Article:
Connecting section 234 generally is distinguishable by a larger outer diameter than tubular extension 236, and tubular extension 236 extends from the connecting section 234 in a distal direction. In the embodiment of FIGS. 6-12, tubular extension 236 has an approximately constant outer and inner diameter, and a further embodiment is described below with a step down diameter along the tubular extension. Referring to a sectional view in FIG. 10, tubular extension comprises a polymer tube 240, a metal coil reinforcement 242 and a radiopaque marker band 244. Metal coil reinforcement 242 can comprise a flat metal wire, which can extend in some embodiments from roughly radiopaque marker band 244 to a radiopaque marker band in connecting section 234, described further below, although the metal coil reinforcement can extend over the marker bands. Polymer tube 240 can remain the same along the length of tubular extension 236, or the polymer can be changed as different positions along tubular extension 236, for example, getting more flexible in a distal direction. Different sections of polymer can be heat bonded during construction, and metal coil reinforcement 242 as well as optionally a polymer overlayer can further stabilize connected sections of polymer tubing. A tip 246 of tubular extension 236 distal to radiopaque marker band 244 can comprise polymer tubing 240 free of metal reinforcement. A low friction liner 248, such as PTFE or other fluoropolymer, can extend along the length of tubular extension 236 and/or connecting section 234, or portions thereof.

The relationship of connecting section 234 with control wire 232 and tubular extension 236 are shown in FIGS. 6-8. Sectional views of portions of connecting section 234 are shown in FIGS. 9, 11 and 12 and show certain details of the structure. Connecting section 234 can comprise polymer tubing 260 and radiopaque marker band 262. Polymer tubing 260 has a proximal opening 264 that can be angled relative to a longitudinal axis of the polymer tubing to facilitate delivery of devices through the suction extension, although a right angle can be used if desired. The angle α is marked on FIG. 8 and can range from 25 degrees to about 85 degrees, in further embodiments from about 30 degrees to about 80 degrees, and in additional embodiments from about 33 degrees to about 75 degrees. A person of ordinary skill in the art will recognize that additional ranges of angles within the ranges above are contemplated and are in the present disclosure.

The interface of control wire 232 with connecting section 234 can serve the purpose of both securing the components together as well as helping to form the shape of connecting section 234, which can be selected to provide a desired interface with the interior of the guide catheter lumen. Specifically, the connection of the control wire with the connecting section can facilitate the formation of the oval cross section of the connecting section. In alternative embodiments, control wire 232 can terminate with a flat wire coil that is embedded into a polymer tube to substantially maintain the shape of the connecting section, as described in the '574 application and below. In additional or alternative embodiments, an oval shape of the connecting section can be introduced through the molding or other shaping of the polymer which may or may not be combined with a bump due to an embedded control wire. Suitable dimensions of the oval cross section and the processing to form the connecting section are described further below. Low friction liner 248 can extend through the inner lumen of connecting section 234, as shown in FIGS. 9 and 11, or in some embodiments a separate low friction liner can be included in connecting section 234 if desired.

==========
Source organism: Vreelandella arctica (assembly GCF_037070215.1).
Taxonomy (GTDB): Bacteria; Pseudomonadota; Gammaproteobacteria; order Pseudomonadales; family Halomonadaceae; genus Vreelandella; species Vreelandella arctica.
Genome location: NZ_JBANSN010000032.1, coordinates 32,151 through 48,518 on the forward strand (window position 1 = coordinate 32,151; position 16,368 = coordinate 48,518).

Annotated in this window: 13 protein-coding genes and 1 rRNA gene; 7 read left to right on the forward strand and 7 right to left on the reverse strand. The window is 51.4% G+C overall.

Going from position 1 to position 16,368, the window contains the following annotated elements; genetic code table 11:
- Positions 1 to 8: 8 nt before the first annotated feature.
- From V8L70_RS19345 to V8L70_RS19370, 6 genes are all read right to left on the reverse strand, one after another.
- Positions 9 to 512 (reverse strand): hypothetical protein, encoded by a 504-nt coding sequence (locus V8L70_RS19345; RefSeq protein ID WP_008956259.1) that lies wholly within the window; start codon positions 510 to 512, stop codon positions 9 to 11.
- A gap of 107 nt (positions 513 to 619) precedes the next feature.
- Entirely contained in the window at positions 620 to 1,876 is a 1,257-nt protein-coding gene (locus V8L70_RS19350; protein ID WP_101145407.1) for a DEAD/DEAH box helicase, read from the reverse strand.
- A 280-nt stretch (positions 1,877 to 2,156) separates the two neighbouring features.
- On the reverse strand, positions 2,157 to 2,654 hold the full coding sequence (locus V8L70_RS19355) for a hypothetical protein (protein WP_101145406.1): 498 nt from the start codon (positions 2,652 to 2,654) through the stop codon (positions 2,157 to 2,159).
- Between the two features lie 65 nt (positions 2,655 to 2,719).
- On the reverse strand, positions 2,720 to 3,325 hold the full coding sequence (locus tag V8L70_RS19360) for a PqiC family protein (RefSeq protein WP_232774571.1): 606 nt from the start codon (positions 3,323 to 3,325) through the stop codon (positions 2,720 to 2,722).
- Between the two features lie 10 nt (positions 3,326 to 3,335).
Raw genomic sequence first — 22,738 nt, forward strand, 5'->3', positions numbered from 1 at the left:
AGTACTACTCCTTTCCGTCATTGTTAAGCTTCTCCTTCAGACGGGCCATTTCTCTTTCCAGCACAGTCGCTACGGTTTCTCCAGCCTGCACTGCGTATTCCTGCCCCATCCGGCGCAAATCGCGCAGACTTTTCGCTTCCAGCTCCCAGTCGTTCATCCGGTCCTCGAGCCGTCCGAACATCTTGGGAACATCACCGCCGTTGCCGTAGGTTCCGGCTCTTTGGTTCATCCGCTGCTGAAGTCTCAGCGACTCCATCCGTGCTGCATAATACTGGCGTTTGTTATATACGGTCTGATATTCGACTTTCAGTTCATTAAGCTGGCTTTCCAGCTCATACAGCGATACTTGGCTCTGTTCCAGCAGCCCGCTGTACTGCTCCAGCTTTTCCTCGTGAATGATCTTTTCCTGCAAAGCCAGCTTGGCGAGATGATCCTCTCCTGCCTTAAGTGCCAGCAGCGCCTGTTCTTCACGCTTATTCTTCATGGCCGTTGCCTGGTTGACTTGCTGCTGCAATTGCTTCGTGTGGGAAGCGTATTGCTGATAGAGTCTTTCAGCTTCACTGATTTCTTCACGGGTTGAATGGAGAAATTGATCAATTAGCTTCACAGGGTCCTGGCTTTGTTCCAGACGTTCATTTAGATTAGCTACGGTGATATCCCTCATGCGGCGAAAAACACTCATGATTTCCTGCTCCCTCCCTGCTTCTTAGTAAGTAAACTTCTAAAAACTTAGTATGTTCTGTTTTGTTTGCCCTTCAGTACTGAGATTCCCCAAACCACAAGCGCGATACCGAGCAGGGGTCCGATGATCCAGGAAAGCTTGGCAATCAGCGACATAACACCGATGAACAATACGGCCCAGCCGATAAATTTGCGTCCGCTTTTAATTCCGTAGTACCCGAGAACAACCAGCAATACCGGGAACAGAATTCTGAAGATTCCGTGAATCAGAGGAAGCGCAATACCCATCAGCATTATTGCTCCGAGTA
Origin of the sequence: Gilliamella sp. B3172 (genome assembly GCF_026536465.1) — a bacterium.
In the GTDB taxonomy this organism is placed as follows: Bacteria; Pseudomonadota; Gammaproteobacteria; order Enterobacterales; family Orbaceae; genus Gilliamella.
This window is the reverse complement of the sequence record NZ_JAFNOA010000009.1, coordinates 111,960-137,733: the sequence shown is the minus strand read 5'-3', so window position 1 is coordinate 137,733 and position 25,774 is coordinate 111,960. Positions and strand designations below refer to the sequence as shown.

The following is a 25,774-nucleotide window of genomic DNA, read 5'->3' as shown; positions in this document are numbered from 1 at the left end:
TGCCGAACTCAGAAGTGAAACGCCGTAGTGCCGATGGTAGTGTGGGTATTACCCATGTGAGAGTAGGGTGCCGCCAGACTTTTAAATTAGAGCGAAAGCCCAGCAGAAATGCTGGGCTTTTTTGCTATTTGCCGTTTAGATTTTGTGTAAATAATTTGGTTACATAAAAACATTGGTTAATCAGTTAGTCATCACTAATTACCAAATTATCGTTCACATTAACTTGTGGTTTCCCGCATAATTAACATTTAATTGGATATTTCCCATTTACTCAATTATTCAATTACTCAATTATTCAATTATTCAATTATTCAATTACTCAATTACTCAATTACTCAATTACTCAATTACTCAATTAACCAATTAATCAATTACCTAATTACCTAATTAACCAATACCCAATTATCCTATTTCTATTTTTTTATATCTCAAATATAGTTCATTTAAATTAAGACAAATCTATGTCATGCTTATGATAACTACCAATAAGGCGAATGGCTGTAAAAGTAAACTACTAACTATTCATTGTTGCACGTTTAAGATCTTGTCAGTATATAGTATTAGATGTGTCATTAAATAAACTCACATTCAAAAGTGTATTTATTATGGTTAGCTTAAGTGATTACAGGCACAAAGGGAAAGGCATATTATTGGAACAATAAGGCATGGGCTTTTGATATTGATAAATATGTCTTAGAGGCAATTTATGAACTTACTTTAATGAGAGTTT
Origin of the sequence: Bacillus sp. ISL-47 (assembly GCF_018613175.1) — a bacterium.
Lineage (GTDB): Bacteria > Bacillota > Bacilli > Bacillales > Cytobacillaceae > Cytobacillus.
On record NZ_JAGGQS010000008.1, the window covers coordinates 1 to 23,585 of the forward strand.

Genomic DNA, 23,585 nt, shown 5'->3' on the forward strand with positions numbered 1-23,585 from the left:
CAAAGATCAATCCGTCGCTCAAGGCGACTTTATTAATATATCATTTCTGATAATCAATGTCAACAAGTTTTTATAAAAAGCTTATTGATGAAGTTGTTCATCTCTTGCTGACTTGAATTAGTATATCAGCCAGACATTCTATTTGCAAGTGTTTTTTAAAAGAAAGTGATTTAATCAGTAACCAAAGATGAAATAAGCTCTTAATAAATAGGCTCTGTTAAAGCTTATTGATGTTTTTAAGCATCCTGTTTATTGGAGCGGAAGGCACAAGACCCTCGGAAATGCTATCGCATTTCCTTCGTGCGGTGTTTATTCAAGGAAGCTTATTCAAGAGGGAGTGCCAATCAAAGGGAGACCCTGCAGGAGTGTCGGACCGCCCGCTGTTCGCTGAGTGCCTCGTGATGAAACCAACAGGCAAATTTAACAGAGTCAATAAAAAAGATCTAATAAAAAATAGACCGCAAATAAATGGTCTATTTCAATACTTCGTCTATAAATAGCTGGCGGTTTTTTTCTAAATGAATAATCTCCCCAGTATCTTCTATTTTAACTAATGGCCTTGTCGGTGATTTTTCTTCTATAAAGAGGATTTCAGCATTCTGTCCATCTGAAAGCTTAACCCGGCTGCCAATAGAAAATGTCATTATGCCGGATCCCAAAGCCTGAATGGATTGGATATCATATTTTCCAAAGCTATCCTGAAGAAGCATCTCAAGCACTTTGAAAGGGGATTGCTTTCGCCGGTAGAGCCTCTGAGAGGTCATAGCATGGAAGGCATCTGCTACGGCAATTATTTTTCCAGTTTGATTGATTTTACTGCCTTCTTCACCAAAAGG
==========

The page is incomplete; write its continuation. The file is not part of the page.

Referring to FIGS. 8, 11 and 12, the distal end of control wire 232 is embedded in polymer associated with polymer tubing 260. Supplementing the polymer wall to secure control wire 232 alters the cross sectional shape that results in a major axis (LM) greater than the minor axis (Lm), as can be seen clearly in FIG. 12. As noted above, the non-circular cross section is advantageous for the interface of the suction extension with the guide catheter. The cross section of an alternative embodiment of a connecting section 280 with a non-circular shape is shown in FIGS. 13 and 14. In this embodiment, a flattened metal coil 282 at the end of a control wire 284 is embedded in a polymer tube 286 with a noncircular cross section. The non-circular cross section is formed in this embodiment through forming the polymer with a thicker wall along one edge of the circumference, as can be seen in the sectional view of FIG. 14. A corresponding circular embodiment is shown in FIGS. 21 and 22 of the '574 application. The connecting section may or may not have an approximately constant outer diameter over its length, and the outer diameter may taper, e.g. a gradual taper, step-wise taper or combination thereof, over at least a portion of its length to roughly the outer diameter of the adjacent section of the tubular extension.

An alternative embodiment of a suction extension is shown in FIGS. 15 and 16. Suction extension 300 comprises control wire 302, connecting section 304 and tubular extension 306. Control wire 302 and connecting section 304 can be analogous to control wire 232 and connecting section 234, respectively, for the embodiment of FIGS. 6-12. Referring to FIG. 16, the distal end of control wire 302 is embedded in polymer within connecting section 304 forming a distension 308 along a surface of connecting section 304. A proximal opening 310 into the lumen of connecting section 304 forms an angle α with respect to the axis of connecting section 304. Connecting section 304 comprises a radiopaque marker band 312. The body of connecting section 304 is a polymer tube 314. Low friction liner 316, such as PTFE or other fluoropolymer, can extend along the lumen of connecting section 304 and/or tubular extension 306 or selected fractions thereof. Metal reinforcement, such as a flat metal wire coil, can reinforce polymer tube 314 or a fraction thereof. As shown in FIG. 16, flat metal wire coil 318 is embedded through the polymer tube 314 distal to radiopaque marker band 312 and extending to tubular extension 306. Furthermore, the asymmetric cross section shown in FIGS. 12 and 14 as well as the control wire attachment approaches of FIGS. 11 and 13 can apply also to the embodiment of FIGS. 15 and 16.